The following were the "muddiest points" from our session on March 17th.
- "What's the purpose of this blog?" someone asked, a great question, which I've answered in a separate post. (One of the things I like about the muddiest point technique is that it makes the teacher think!)
- "How do you actually create a blog?" is a question the session doesn't allow time for, but which I've answered previously. You have separate tutorials for Blogger and for Zoomblog (two of the big providers of blogging services), and a comparison of the two, to help you determine which might be better
- "Why is Firefox better than Internet Explorer?"
- "Webquests" someone else said — for which you now have a series of useful links
New to technology?
Several people made comments along the lines of "I've almost no experience in information technology and I don't understand anything yet" and "it's all new to me and I need practice". You now have some suggestions on how to cope with that…
Windows Explorer is used for exploring what you have on your computer — and also for organising what's on it, by creating folders and subfolders.
It's not the same as Internet Explorer, which is used for exploring what's on the Internet.
How you get to Windows Explorer
There are various ways you can launch Windows Explorer, all of which you can see in the image, above:
- Using "My Computer", which in effect launches Windows Explorer for you
- Via the "Windows Explorer" icon
- By right-clicking on the "start" button (bottom left of the image), and then choosing "Explore" from the pop-up menu
- By clicking "start", choosing "Run" and typing "explorer" into the box
What can you do with Windows Explorer
There are lots of useful things you can do with Windows Explorer, some of them essential to then being able to find things easily on your PC.
- create a new folder (via File >> New >> Folder, shown in the image, right)
- create sub folders (right-click within an existing folder, choose New >> Folder, and name appropriately)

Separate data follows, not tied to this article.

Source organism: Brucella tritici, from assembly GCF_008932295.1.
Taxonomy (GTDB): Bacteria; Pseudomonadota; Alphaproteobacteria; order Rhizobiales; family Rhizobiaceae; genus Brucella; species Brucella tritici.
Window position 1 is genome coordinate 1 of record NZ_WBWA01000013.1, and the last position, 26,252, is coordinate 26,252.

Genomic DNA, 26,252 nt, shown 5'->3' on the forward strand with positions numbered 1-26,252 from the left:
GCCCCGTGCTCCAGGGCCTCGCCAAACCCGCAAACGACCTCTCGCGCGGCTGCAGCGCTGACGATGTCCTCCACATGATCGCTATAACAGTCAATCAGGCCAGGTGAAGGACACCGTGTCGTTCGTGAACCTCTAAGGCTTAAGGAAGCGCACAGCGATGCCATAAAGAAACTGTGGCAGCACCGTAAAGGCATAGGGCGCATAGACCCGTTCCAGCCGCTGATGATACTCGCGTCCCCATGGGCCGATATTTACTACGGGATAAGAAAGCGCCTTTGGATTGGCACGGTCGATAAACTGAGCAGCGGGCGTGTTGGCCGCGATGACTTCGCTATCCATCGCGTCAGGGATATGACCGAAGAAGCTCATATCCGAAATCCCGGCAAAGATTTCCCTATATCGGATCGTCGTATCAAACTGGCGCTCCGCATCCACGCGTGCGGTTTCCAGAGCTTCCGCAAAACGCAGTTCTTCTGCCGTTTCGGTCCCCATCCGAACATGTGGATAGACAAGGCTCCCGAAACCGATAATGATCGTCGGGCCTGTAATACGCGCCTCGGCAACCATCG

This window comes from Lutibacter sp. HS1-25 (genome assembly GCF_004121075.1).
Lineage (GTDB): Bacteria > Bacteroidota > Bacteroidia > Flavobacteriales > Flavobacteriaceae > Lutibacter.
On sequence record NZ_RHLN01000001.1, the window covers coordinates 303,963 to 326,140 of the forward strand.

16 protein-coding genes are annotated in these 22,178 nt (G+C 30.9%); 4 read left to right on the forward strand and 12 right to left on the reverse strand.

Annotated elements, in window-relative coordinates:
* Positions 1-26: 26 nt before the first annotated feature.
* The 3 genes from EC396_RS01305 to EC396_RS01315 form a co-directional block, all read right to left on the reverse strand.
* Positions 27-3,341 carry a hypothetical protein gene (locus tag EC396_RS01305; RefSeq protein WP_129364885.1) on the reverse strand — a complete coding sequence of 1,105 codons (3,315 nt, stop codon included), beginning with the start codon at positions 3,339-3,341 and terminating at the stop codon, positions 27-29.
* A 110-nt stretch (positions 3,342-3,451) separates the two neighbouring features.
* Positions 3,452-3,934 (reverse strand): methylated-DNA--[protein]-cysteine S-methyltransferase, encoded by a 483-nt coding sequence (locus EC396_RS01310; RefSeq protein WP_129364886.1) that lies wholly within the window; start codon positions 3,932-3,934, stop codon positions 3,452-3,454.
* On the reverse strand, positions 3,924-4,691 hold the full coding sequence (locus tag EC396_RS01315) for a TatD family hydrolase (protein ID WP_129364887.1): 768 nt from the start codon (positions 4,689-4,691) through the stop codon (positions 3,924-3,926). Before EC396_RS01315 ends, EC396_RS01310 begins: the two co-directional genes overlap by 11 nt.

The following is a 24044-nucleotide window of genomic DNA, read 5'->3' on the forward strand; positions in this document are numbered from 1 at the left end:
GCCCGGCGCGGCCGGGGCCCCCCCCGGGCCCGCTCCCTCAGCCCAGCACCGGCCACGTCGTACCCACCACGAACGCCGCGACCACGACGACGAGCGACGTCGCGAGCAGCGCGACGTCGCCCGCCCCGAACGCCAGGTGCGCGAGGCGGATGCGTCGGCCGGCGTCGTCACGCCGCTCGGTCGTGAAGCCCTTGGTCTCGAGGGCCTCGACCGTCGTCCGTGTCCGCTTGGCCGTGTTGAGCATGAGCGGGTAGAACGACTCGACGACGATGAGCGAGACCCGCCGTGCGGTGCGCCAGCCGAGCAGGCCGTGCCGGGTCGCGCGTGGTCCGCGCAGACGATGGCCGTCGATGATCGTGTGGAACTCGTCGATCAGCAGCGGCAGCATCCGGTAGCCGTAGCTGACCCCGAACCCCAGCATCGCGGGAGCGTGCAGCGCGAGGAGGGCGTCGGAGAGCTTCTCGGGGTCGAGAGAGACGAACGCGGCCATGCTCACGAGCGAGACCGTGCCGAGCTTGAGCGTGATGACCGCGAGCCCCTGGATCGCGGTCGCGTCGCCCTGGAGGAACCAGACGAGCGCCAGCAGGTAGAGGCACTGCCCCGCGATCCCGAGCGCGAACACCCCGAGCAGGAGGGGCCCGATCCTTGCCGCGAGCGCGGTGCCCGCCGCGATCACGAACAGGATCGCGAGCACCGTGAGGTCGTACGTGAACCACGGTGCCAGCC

- rename a folder (right-click it, and choose "rename" (or select the folder and hit the F2 shortcut key))
- examine what is in the folders, with the "view thumbnails" function the best way to see what images you have in them
- reorganise files into other folders (select whatever you want, holding down Control or Control+Shift to select multiple files, and simply drag to whichever folder you want them in)
If what you have created doesn't seem to appear, hit the F5 key to refresh the view.
Organising and naming your files and folders logically becomes vital when you have a lot of things on your computer.
Go to "start" >> "search" if you still can't find it!
>> More on Windows Explorer
The "view thumbnails" function is useful if you want to see what images you have got in a particular folder. In the image above we are seeing the files as a "list" — and we can't actually see the images.
If you have saved things to your PC from a digital camera, for example, you've probably got names like "DSN5987" — not terribly helpful, especially when you have several hundred of them!
Assuming you are using Windows, if it's Windows 2000, go to "View" and pick "Thumbnails".
If you have Windows XP, you have both "thumbnails" and "filmstrip" (as shown in the image, above). The latter gives you a much larger version of the image (great for determining which of those several hundred pix you just took on your camera should be trashed!).
If it's a Spanish PC, you want "vistas en miniatura" from the "ver" menu.
If you are copying text from the Internet — say, a news story for use in class (see Links, right, for sources) — you will often find that when you paste the text into Word you get unwanted formatting, largely in the form of tables.
Copying from a webpage will do that — pick up the tables that have been used to lay out the page.
Avoiding that, and getting just the text that you want, is very simple — and will be much quicker than trying to eliminate all those table cells.
Copy the text, go to your Word document, and — from the menu, not the icon — choose "Paste special" (see image, above).
Then choose "unformatted text" (see second image, above). And it's as simple as that…
To try it, go to Yahoo News, for example, copy a story, and then try both methods: paste with the icon, and then — in a new document — use "paste special".
See the difference…?
Keyboard short cuts — such as using the "Control" key +S to save the document you are currently working on — are not something that you actually need to use.
If you aren"t using them already, you must be accessing the same tools either by the menus or by the icons. From the menu, File >> Save, for example, will have the same effect as Control+S, and clicking the diskette "Save" icon will do the same.
What are the keyboard short cuts?
If you pull down a dropdown menu you will be able to see what your keyboard short cuts are — as you can see in the image above.
Start to use them and Control +A, +C, +F, +S, +V, +Z, +X (etc) will soon become second nature to you. Go ahead: explore the menus in Word and Internet Explorer and Firefox and you'll soon discover what each of those is for.
Why use the short cuts?
Two reasons. One is that they"ll save you time — they're faster.
And, more importantly, if you learn to use them, you've learnt something new about using your computer — and learning how to use a computer more proficiently makes you more confident about using it.
It's a bit like learning a language. When you acquire more words, better skills, you can do more; when you can do more, you feel more confident, and you then communicate more successfully. It's a snowball effect.
Try the shortcuts…!